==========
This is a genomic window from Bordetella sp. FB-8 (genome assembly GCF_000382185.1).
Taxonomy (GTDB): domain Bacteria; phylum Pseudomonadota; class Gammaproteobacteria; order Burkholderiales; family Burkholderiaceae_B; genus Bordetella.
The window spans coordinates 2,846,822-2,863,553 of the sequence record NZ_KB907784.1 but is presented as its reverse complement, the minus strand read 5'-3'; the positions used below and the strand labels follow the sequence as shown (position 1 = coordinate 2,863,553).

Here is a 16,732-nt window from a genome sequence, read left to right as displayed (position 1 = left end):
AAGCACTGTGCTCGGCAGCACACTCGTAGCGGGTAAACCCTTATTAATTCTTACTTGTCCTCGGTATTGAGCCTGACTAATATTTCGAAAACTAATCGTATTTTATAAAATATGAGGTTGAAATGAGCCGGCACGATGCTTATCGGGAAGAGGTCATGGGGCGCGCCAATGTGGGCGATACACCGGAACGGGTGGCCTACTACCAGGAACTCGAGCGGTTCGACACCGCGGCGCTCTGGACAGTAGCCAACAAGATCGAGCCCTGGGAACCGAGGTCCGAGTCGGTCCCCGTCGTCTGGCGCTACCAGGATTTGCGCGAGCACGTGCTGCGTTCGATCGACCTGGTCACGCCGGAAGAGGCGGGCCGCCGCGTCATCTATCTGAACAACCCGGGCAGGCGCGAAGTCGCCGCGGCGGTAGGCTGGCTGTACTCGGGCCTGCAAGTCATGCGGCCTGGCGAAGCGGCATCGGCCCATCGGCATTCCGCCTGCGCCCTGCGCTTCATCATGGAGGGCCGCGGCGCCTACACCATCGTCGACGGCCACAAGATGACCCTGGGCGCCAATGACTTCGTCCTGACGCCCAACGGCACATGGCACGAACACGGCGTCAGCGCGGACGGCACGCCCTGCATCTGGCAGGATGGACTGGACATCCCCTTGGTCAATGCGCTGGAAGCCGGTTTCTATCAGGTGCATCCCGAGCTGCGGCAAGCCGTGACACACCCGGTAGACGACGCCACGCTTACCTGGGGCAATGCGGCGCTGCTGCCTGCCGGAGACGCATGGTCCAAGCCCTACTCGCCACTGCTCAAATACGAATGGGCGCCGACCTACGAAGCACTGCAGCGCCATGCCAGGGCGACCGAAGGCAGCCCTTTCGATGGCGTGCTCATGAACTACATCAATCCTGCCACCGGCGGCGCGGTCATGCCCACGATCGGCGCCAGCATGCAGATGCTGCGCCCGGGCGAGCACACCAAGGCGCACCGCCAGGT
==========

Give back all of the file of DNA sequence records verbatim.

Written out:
This is a genomic window from Bordetella sp. FB-8 (genome assembly GCF_000382185.1).
Taxonomy (GTDB): domain Bacteria; phylum Pseudomonadota; class Gammaproteobacteria; order Burkholderiales; family Burkholderiaceae_B; genus Bordetella.
The window spans coordinates 2,846,822-2,863,553 of the sequence record NZ_KB907784.1 but is presented as its reverse complement, the minus strand read 5'-3'; the positions used below and the strand labels follow the sequence as shown (position 1 = coordinate 2,863,553).

Here is a 16,732-nt window from a genome sequence, read left to right as displayed (position 1 = left end):
AAGCACTGTGCTCGGCAGCACACTCGTAGCGGGTAAACCCTTATTAATTCTTACTTGTCCTCGGTATTGAGCCTGACTAATATTTCGAAAACTAATCGTATTTTATAAAATATGAGGTTGAAATGAGCCGGCACGATGCTTATCGGGAAGAGGTCATGGGGCGCGCCAATGTGGGCGATACACCGGAACGGGTGGCCTACTACCAGGAACTCGAGCGGTTCGACACCGCGGCGCTCTGGACAGTAGCCAACAAGATCGAGCCCTGGGAACCGAGGTCCGAGTCGGTCCCCGTCGTCTGGCGCTACCAGGATTTGCGCGAGCACGTGCTGCGTTCGATCGACCTGGTCACGCCGGAAGAGGCGGGCCGCCGCGTCATCTATCTGAACAACCCGGGCAGGCGCGAAGTCGCCGCGGCGGTAGGCTGGCTGTACTCGGGCCTGCAAGTCATGCGGCCTGGCGAAGCGGCATCGGCCCATCGGCATTCCGCCTGCGCCCTGCGCTTCATCATGGAGGGCCGCGGCGCCTACACCATCGTCGACGGCCACAAGATGACCCTGGGCGCCAATGACTTCGTCCTGACGCCCAACGGCACATGGCACGAACACGGCGTCAGCGCGGACGGCACGCCCTGCATCTGGCAGGATGGACTGGACATCCCCTTGGTCAATGCGCTGGAAGCCGGTTTCTATCAGGTGCATCCCGAGCTGCGGCAAGCCGTGACACACCCGGTAGACGACGCCACGCTTACCTGGGGCAATGCGGCGCTGCTGCCTGCCGGAGACGCATGGTCCAAGCCCTACTCGCCACTGCTCAAATACGAATGGGCGCCGACCTACGAAGCACTGCAGCGCCATGCCAGGGCGACCGAAGGCAGCCCTTTCGATGGCGTGCTCATGAACTACATCAATCCTGCCACCGGCGGCGCGGTCATGCCCACGATCGGCGCCAGCATGCAGATGCTGCGCCCGGGCGAGCACACCAAGGCGCACCGCCAGGT